In the past 20 trading sessions up to 24 May, there have been eight up days and 12 down days as meas...
In the past 20 trading sessions up to 24 May, there have been eight up days and 12 down days as measured by the Standard & Poor's 500 Index. The net decline was 4.2%.
This is the kind of market action you see in a traditional bear market. An old-fashioned bear does not stab you with a sword, as in the crash of 1987 and the mini-crash of 1989. It nicks you with a thousand cuts.
I doubt there will be stock market crash in this decade because investors have been trained to buy the dips. But we could see a year or two in which stocks rise two days a week and decline for three days. In other words, we could have an old-fashioned, saw-toothed, gradual, excruciating bear market. We might even be in one now.
My guess is that the Dow Jones Industrial Average, which closed yesterday at 10,535, will end the year below 10,000.
Stocks usually rise in a US presidential election year. The S&P 500 has risen in each of the past 14 election years. I would not bet this will happen for the fifteenth time in a row. The election precedent is a strong one. History also makes a strong case that high stock valuations and a hostile Federal Reserve are a lethal combination.
Inexperienced investors may wonder how stock valuations can still be high. After all, the Nasdaq Composite Index has declined 18% this year and 35% from its 10 March high. But the declines of the past 10 weeks were preceded by 50 months of manic gains. At the end of 1995, the Nasdaq stood at 1052.14. At its peak on 10 March it was 5048.62, a 380% gain.
Even after a 10-week bear market in the computer-related stocks which dominate the Nasdaq, the index still sells for 130 times earnings if you include companies that have losses. The Dow average and the S&P 500 are more reasonably valued at 23 and 28 times earnings, respectively. Although 28 times earnings is still about double the historical norm.
As for the Fed, it has made it plain it intends to keep tightening until the economy slows. It will probably take its foot off the brakes in the months immediately preceding the election. But investors will probably see that as a reprieve, not a pardon. It looks as if rates will continue to creep up into 2001. Rising rates are about as nourishing to stocks as toxic waste is to your garden.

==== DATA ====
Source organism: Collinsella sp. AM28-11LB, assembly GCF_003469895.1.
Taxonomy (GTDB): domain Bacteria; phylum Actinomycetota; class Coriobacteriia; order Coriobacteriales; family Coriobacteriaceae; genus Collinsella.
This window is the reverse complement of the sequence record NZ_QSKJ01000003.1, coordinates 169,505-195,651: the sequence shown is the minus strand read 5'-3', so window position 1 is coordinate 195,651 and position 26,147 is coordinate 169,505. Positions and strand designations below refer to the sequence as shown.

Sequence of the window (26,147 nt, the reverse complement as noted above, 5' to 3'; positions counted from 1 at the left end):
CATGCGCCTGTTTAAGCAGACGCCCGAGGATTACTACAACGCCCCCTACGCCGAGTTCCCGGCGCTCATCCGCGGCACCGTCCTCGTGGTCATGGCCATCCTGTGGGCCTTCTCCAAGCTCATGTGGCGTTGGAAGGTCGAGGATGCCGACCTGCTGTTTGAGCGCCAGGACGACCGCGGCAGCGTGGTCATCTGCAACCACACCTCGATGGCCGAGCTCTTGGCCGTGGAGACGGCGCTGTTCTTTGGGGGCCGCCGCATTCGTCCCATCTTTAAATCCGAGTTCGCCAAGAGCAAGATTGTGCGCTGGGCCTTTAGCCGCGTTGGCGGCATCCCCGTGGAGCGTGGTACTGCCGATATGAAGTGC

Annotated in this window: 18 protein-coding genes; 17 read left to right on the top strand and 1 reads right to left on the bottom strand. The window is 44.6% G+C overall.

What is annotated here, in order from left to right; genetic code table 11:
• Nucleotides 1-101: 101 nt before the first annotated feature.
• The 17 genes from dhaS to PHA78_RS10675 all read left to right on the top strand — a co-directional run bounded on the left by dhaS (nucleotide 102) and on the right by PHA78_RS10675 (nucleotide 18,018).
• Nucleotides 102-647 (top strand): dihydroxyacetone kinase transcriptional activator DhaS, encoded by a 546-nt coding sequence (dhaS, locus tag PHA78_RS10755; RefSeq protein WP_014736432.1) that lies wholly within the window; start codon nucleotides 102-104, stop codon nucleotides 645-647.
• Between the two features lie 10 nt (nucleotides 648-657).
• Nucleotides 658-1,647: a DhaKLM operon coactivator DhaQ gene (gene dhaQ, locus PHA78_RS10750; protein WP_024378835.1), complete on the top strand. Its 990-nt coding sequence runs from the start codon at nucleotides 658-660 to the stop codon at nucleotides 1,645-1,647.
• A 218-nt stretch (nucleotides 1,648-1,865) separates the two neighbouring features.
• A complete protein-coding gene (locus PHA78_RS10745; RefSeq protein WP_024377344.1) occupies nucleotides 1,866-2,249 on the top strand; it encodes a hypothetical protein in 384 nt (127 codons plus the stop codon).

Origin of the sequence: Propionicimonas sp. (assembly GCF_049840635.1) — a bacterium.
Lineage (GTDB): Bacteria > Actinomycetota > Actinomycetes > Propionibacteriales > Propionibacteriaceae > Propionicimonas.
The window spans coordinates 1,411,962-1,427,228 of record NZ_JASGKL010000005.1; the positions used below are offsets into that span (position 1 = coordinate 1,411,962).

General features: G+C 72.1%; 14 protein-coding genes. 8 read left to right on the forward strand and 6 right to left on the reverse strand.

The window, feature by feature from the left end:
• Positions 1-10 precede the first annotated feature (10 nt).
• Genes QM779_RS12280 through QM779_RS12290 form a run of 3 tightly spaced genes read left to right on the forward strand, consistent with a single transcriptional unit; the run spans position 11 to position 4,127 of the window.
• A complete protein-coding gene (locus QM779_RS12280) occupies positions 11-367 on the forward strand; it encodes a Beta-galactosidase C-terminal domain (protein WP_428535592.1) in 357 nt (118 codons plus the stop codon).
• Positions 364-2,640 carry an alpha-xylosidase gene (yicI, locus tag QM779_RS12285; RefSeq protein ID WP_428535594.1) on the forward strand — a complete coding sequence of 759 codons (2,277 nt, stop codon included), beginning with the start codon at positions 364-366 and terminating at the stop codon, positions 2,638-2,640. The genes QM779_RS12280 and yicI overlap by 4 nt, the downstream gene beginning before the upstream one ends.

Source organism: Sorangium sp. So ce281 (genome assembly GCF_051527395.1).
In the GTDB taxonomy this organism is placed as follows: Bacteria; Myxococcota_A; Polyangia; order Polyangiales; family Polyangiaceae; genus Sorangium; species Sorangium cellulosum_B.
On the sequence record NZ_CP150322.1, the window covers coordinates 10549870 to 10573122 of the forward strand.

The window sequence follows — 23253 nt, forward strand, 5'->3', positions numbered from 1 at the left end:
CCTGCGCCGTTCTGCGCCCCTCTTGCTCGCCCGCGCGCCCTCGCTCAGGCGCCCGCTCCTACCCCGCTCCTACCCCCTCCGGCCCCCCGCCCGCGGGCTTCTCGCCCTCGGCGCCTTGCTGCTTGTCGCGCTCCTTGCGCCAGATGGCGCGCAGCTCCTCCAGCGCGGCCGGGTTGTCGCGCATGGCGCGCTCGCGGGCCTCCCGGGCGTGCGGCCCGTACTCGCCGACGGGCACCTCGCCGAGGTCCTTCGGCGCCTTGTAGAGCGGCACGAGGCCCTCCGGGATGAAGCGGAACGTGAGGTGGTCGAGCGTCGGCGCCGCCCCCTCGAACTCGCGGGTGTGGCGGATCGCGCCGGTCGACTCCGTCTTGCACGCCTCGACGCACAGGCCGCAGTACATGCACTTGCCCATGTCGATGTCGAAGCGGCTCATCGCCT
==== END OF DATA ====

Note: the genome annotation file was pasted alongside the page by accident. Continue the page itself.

I do not advocate bailing out of stocks, but I do suggest doing two things. First, check the asset-allocation plan you made when you were organising your financial life. Make sure the bull market of the past nine years has not inflated the stock portion way beyond your plan. If it has, do some selling.
Second, include in your equity portfolio a sprinkling of stocks that are likely to hold up fairly well if there is a further decline. Traditionally, food, beverage, tobacco, drug, gold and utility shares are considered 'defensive'. Some people put energy and defence stocks in this category as well.
Most food and beverage shares are too expensive now to perform their traditional defensive function. But Interstate Bakeries Corp. and Earthgrains Co - the US's two largest wholesale bakeries - are cheap and might make good defensive holdings.
It is also interesting to see what groups have been bucking the trend and rising lately. In the past month, the tobacco subgroup of the S&P 500 is up 28%. Pollution control is up 26%. Oil exploration and production is up 19%, property and casualty insurance 14% and life insurance 11%.
Finally, any stock that sells for a low price/earnings ratio or pays a high dividend probably is defensive to some degree. Some of my stocks with defensive characteristics are Loews (insurance, tobacco and oil drilling), Mattel (toys) and McDermott International (oil drilling platforms, nuclear submarines fuel).
Loews' business touches three of the five industries that have performed well in the past month. It would take quite a slowdown before parents cut back on buying Mattel toys such as Barbie dolls. As for McDermott International, the oil drilling platform business looks good for the next year or two. I hope the Navy does not adjust orders for submarine supplies based on what the economy is doing.
John Dorfman in the Bloomberg New York office
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